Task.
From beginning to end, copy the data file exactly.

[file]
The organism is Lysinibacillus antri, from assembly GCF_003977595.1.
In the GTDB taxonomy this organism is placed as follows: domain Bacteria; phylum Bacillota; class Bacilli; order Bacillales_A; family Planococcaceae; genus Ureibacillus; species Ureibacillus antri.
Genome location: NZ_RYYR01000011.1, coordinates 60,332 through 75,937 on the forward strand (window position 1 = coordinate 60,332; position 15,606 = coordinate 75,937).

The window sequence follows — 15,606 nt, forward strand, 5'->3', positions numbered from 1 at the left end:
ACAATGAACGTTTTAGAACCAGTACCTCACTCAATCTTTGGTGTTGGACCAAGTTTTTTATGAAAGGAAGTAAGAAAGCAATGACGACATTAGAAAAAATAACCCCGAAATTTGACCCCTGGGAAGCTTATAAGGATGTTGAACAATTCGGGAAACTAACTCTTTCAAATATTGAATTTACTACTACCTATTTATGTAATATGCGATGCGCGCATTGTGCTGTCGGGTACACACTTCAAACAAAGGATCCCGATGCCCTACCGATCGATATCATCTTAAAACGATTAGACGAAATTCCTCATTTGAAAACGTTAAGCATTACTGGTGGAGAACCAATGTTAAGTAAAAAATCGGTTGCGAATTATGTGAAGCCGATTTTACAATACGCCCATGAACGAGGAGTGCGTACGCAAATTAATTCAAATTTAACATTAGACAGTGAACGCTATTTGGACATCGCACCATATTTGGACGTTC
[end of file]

The organism is Lysinibacillus antri, from assembly GCF_003977595.1.
In the GTDB taxonomy this organism is placed as follows: domain Bacteria; phylum Bacillota; class Bacilli; order Bacillales_A; family Planococcaceae; genus Ureibacillus; species Ureibacillus antri.
Genome location: NZ_RYYR01000011.1, coordinates 60,332 through 75,937 on the forward strand (window position 1 = coordinate 60,332; position 15,606 = coordinate 75,937).

The window sequence follows — 15,606 nt, forward strand, 5'->3', positions numbered from 1 at the left end:
ACAATGAACGTTTTAGAACCAGTACCTCACTCAATCTTTGGTGTTGGACCAAGTTTTTTATGAAAGGAAGTAAGAAAGCAATGACGACATTAGAAAAAATAACCCCGAAATTTGACCCCTGGGAAGCTTATAAGGATGTTGAACAATTCGGGAAACTAACTCTTTCAAATATTGAATTTACTACTACCTATTTATGTAATATGCGATGCGCGCATTGTGCTGTCGGGTACACACTTCAAACAAAGGATCCCGATGCCCTACCGATCGATATCATCTTAAAACGATTAGACGAAATTCCTCATTTGAAAACGTTAAGCATTACTGGTGGAGAACCAATGTTAAGTAAAAAATCGGTTGCGAATTATGTGAAGCCGATTTTACAATACGCCCATGAACGAGGAGTGCGTACGCAAATTAATTCAAATTTAACATTAGACAGTGAACGCTATTTGGACATCGCACCATATTTGGACGTTC